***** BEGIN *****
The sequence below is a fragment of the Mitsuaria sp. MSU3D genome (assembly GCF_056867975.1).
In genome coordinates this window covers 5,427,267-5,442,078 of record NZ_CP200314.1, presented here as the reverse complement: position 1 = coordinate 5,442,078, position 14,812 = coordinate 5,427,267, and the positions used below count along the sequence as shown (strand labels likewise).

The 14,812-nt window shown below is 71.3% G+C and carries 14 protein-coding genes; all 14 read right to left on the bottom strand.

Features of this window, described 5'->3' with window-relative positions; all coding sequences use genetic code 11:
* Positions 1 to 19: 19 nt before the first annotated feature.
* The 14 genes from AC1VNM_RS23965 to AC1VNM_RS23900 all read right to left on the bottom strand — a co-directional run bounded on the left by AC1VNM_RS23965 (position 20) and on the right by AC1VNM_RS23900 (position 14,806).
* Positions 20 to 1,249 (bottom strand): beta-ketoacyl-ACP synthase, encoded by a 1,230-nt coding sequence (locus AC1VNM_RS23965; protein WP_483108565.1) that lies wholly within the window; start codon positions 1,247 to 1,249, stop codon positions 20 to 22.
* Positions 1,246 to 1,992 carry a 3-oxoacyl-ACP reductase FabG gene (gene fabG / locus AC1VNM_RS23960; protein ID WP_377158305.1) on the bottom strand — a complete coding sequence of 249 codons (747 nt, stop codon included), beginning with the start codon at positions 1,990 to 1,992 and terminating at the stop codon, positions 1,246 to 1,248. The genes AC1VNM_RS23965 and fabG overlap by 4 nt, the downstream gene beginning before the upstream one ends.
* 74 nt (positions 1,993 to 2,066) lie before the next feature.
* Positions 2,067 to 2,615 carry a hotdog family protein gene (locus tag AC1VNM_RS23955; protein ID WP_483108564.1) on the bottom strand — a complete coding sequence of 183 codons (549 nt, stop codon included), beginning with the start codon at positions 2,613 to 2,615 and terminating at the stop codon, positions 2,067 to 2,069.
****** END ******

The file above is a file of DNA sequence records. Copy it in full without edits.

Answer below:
The sequence below is a fragment of the Mitsuaria sp. MSU3D genome (assembly GCF_056867975.1).
In genome coordinates this window covers 5,427,267-5,442,078 of record NZ_CP200314.1, presented here as the reverse complement: position 1 = coordinate 5,442,078, position 14,812 = coordinate 5,427,267, and the positions used below count along the sequence as shown (strand labels likewise).

The 14,812-nt window shown below is 71.3% G+C and carries 14 protein-coding genes; all 14 read right to left on the bottom strand.

Features of this window, described 5'->3' with window-relative positions; all coding sequences use genetic code 11:
* Positions 1 to 19: 19 nt before the first annotated feature.
* The 14 genes from AC1VNM_RS23965 to AC1VNM_RS23900 all read right to left on the bottom strand — a co-directional run bounded on the left by AC1VNM_RS23965 (position 20) and on the right by AC1VNM_RS23900 (position 14,806).
* Positions 20 to 1,249 (bottom strand): beta-ketoacyl-ACP synthase, encoded by a 1,230-nt coding sequence (locus AC1VNM_RS23965; protein WP_483108565.1) that lies wholly within the window; start codon positions 1,247 to 1,249, stop codon positions 20 to 22.
* Positions 1,246 to 1,992 carry a 3-oxoacyl-ACP reductase FabG gene (gene fabG / locus AC1VNM_RS23960; protein ID WP_377158305.1) on the bottom strand — a complete coding sequence of 249 codons (747 nt, stop codon included), beginning with the start codon at positions 1,990 to 1,992 and terminating at the stop codon, positions 1,246 to 1,248. The genes AC1VNM_RS23965 and fabG overlap by 4 nt, the downstream gene beginning before the upstream one ends.
* 74 nt (positions 1,993 to 2,066) lie before the next feature.
* Positions 2,067 to 2,615 carry a hotdog family protein gene (locus tag AC1VNM_RS23955; protein ID WP_483108564.1) on the bottom strand — a complete coding sequence of 183 codons (549 nt, stop codon included), beginning with the start codon at positions 2,613 to 2,615 and terminating at the stop codon, positions 2,067 to 2,069.